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Which Corporate Entity is Best for Off-Farm Partners?

Can Their Problem Be Solved?

By Dr. Donald J. Jonovic


My daughter, Meghan, is the only one of my five children who's ever been interested in farming as a career. I'm thrilled she wants to continue the farm. She's talented and capable, without question.

My wife and I will have enough retirement income independent of the farm, but I don't know how to make it work for the next generation with 80% of the heirs off-farm. 

Most of our business value is in soil and iron. We're farmers who have good years and bad years. Cash flow has always been unpredictable. 

Our off-farm kids love the farm, want to keep it in the family, and enjoy bringing their children to visit. They say they don't want anything else from Meghan or the farm. I believe they mean it now, but needs change with time, and I know Meghan feels a duty to provide some return to her siblings after my wife and I are gone. What we need is advice on choosing an entity structure that would work best for a family farm with off-farm owners.


Generally, for situations like this, many choose a structure that separates the land from the operating business. An example, in J.G.'s case, would be putting the farmland in an LLC owned equally by the five heirs, with Meghan leasing acreage from the LLC (and maybe from other landowners) and farming via her own entity. 

This isn't his most important question. Instead, it's this: Should J.G. be encouraging his daughter to pursue the family farm as her career?

Bear with me. Consider the following three questions most parents inevitably raise when their children are making business career choices.

  1. Does my son/daughter have the talent and drive this career demands?
  2. Is the particular employer financially sound, with real potential for growth?
  3. Will this choice allow for other career options if it doesn't work out?

J.G. believes Meghan has the ability, so he's answered Question #1 positively. Good.

The answer to Question #2 could be more troublesome. He has doubts about the farm's financial stability – this is agriculture, after all. More importantly, he's worried that Meghan's potential partners, her siblings, may not turn out to be as supportive and loyal as they are now in the highly probable event that the cash flow stumbles. 

The answer to Question #3 is even more concerning. Can – and should – Meghan take on the responsibility for providing financial return for five families (something the farm's only demonstrated it's able to do for two)? If the farm fails, will Meghan be able to change careers when she's in her 40s or older?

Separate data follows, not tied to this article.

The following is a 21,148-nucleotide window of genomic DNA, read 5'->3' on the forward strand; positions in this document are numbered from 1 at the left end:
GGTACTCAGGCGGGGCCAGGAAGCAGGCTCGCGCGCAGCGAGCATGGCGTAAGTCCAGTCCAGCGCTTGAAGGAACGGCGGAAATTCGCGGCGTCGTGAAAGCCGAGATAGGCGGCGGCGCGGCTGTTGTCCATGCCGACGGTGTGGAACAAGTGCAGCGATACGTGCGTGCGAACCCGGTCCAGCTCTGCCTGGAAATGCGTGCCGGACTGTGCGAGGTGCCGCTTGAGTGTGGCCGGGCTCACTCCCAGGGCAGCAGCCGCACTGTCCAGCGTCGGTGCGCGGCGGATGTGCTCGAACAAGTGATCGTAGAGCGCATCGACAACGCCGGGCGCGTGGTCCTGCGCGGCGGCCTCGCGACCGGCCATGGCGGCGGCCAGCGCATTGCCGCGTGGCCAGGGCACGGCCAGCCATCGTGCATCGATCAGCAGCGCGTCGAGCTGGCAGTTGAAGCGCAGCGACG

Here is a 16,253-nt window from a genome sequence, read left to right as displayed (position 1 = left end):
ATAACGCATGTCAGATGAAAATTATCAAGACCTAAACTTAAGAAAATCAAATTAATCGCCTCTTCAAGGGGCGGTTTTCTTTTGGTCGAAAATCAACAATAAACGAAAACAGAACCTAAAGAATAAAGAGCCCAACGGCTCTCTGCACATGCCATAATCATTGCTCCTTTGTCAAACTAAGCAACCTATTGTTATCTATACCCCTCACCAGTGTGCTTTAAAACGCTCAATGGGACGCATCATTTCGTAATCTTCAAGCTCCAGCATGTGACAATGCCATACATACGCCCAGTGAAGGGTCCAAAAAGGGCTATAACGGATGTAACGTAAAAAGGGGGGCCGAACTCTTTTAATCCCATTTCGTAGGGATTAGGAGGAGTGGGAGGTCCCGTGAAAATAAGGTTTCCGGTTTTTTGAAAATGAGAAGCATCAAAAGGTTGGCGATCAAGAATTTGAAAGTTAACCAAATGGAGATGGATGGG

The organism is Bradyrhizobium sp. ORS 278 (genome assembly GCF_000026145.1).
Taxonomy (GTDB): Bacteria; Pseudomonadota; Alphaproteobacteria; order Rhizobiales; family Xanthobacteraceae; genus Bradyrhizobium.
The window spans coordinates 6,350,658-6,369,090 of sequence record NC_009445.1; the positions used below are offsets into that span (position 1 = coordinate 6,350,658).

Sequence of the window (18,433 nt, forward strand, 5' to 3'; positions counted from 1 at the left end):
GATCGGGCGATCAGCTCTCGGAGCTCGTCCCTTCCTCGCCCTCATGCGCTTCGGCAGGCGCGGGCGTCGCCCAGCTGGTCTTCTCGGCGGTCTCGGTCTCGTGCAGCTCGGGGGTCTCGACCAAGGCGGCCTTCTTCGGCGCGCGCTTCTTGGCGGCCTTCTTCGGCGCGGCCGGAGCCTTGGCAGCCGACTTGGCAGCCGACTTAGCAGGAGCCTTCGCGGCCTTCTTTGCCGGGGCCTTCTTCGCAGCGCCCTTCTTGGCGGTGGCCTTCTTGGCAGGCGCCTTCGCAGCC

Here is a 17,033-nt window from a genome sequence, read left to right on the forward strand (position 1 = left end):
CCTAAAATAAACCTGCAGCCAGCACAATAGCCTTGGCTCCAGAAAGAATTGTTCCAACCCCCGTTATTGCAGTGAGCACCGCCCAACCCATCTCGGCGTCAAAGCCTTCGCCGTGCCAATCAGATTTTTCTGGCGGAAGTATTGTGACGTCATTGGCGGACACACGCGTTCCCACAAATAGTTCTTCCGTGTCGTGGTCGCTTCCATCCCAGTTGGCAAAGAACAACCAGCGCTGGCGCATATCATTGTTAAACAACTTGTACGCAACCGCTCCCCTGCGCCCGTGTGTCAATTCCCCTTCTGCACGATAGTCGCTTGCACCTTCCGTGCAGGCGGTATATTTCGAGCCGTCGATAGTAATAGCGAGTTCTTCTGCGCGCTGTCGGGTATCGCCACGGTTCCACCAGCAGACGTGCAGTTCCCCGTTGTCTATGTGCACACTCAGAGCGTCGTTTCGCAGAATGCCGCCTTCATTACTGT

It is possible to design tax-efficient ownership structures that separate asset ownership from asset management. These structures must also succeed as businesses to be good career choices for the working heir(s). 

J.G.'s decision is best founded on reasonable confidence that all future owners can get an acceptable return AND that the heirs who manage the assets have a real potential to build careers that can provide them both security and a good career. 

J.G.'s dream – to leave the farm in the form of a sibling partnership for his heirs – is possible, yes. But ultimately, it's improbable unless he and his family treat succession as more of a business planning challenge than a transition entity choice. 

A succession dream can easily turn into a nightmare without a business plan that realistically anticipates profitability and growth.

Your Transition Team Members

Don Jonovic is founder of Family Business Management Services in Cleveland, Ohio. He focuses on management, growth, and ownership transition issues. His farm partnership planning tool, "Ag-Planner/IV" ($68.45); a two-DVD set on farm management and succession ($48.95); and other books are available at

Jolene Brown is a speaker, author, and family business consultant. Her tested business tools provide leadership and management solutions for people who feed, clothe, and fuel the world.

Myron Friesen is co-owner of Farm Financial Strategies in Osage, Iowa. During the past 15 years, he has worked exclusively with farm families across the Midwest to develop farm transition strategies.

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